0817BeefStockerMacojb.cfm Management ensures good transition from cow to feedyard
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Management ensures good transition from cow to feedyard

Ensuring that a calf's transition from weaning to the feedlot is smooth is the primary job of a stocker operation. However, that transition can often times be a challenging one.

Proper management of these cattle post-weaning can make the difference on the bottom line.

Initial transition

Dale Blasi, director of the Kansas State University Beef Stocker Unit, said cow-calf producers can help the transition for their calves from the cow to the stocker producer by ensuring those calves have gone through a low-stress weaning period.

"Weaning is an important time for the calves and stress can lead to a weaker immune system, thus creating other problems that will ultimately reduce the value of a calf as it ultimately reaches harvest ," he said. "For example, fenceline weaning is one such management tool that helps minimize stress."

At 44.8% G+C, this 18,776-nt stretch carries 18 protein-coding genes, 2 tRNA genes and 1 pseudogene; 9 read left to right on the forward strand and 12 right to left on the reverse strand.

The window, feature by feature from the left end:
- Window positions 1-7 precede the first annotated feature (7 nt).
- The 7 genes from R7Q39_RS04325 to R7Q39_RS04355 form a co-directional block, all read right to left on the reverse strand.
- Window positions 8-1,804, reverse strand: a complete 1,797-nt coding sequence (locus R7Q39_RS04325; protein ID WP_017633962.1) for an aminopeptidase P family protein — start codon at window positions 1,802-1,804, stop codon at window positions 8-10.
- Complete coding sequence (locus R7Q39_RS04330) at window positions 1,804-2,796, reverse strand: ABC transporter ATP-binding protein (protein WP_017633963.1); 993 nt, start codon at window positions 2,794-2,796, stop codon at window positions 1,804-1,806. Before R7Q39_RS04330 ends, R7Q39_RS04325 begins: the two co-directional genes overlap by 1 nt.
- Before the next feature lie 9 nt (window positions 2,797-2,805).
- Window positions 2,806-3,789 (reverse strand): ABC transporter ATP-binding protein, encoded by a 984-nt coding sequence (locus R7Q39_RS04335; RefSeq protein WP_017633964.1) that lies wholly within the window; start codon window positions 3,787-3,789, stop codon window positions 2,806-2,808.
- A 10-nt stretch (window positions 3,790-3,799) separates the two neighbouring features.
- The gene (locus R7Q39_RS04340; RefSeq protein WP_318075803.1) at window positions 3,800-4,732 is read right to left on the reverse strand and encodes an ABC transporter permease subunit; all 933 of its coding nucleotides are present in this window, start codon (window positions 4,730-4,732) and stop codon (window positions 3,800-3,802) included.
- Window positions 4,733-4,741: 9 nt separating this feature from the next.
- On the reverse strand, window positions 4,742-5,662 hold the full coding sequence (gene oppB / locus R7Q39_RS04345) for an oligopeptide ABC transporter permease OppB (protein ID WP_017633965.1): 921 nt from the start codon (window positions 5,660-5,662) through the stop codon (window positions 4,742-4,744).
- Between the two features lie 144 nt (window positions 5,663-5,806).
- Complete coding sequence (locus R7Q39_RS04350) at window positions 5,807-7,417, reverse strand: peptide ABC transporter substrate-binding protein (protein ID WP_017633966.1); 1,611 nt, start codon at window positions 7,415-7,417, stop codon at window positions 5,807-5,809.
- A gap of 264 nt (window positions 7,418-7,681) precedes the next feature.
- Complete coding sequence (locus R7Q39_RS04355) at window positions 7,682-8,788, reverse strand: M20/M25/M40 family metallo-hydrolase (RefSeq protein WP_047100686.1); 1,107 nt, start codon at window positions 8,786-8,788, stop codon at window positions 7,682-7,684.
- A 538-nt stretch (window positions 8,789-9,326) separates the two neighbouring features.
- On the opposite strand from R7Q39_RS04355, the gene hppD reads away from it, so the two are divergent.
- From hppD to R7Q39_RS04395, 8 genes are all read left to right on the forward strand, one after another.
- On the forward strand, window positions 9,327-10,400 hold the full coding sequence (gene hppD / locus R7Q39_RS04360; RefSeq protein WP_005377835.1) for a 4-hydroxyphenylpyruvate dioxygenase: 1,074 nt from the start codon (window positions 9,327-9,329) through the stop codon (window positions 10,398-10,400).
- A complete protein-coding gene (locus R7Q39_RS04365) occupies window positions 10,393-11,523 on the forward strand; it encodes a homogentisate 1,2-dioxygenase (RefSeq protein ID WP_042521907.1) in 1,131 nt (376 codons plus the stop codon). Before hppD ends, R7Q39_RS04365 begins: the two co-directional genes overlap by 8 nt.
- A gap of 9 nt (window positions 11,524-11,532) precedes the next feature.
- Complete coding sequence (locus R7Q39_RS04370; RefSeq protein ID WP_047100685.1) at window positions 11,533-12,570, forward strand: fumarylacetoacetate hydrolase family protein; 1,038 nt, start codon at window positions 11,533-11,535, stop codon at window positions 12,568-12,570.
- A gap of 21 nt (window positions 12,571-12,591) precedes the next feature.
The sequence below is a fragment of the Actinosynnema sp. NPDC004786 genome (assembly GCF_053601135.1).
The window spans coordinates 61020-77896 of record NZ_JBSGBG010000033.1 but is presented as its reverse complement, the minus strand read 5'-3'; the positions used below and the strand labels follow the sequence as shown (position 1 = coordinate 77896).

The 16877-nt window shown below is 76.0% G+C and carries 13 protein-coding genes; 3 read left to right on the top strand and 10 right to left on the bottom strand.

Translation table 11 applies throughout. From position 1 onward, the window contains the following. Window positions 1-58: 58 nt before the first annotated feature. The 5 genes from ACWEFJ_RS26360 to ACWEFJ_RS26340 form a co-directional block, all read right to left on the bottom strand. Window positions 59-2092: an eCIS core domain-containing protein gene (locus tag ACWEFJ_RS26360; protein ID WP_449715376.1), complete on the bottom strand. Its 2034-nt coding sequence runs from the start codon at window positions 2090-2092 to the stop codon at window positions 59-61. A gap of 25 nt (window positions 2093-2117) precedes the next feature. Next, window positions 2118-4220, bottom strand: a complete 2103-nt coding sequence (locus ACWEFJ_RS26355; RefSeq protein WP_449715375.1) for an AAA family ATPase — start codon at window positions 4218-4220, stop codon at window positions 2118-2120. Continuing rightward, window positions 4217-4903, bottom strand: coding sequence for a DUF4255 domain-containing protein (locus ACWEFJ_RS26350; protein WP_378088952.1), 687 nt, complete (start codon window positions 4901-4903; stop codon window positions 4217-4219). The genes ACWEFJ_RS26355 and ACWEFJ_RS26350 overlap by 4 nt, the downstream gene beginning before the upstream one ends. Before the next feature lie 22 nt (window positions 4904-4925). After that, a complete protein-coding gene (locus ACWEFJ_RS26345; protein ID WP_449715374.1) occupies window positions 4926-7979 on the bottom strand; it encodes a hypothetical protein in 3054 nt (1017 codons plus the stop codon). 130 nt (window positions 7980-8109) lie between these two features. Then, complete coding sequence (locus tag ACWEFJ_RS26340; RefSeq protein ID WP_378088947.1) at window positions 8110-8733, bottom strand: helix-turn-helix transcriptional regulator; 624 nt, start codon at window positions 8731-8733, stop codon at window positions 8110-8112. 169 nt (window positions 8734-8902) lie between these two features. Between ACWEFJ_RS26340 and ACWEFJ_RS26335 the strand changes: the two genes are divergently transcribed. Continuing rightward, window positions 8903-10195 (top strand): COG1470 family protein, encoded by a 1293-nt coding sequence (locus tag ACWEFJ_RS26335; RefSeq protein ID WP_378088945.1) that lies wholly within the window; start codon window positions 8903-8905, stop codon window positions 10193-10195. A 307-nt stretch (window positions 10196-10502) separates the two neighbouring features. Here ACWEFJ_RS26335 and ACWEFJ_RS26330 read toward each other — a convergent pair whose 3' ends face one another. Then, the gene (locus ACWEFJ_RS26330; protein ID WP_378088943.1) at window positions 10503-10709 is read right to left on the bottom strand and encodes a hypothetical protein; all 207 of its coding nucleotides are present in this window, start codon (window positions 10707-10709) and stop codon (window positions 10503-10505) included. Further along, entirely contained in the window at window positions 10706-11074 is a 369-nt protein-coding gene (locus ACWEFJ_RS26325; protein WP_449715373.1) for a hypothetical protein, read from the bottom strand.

He also said making sure calves have their proper immunizations, employing proper beef quality assurance guidelines is important. Vaccines should be stored and handled properly and shots should always be given in the correct location on the animal. Following the label and the directions of your veterinarian are important.

Blasi said castration at a young age is another factor stocker producers must deal with.

"While the practicality of castration is important, it is also important for cow-calf producers to realize waiting until a calf is 400 to 500 pounds to castrate, can lead to a longer recovery time," he said.

Dealing with intact males and the associated negative set backs observed in performance and economic value is a major challenge that stocker producers must deal with.

Upon arrival

Blasi said upon arrival stocker producers should evaluate each load for health and soundness issues. The source of the cattle should be contacted immediately if any problems are present and all parties should have a prior agreement in case a problem should arise.

"When the cattle get off the truck, I would recommend giving them a rest and ensuring they have clean water and a source of long stem grass hay available," he said. "Then processing the cattle as soon as possible is the next step."

Blasi said the key health challenge for stocker producers is bovine respiratory disease (BRD).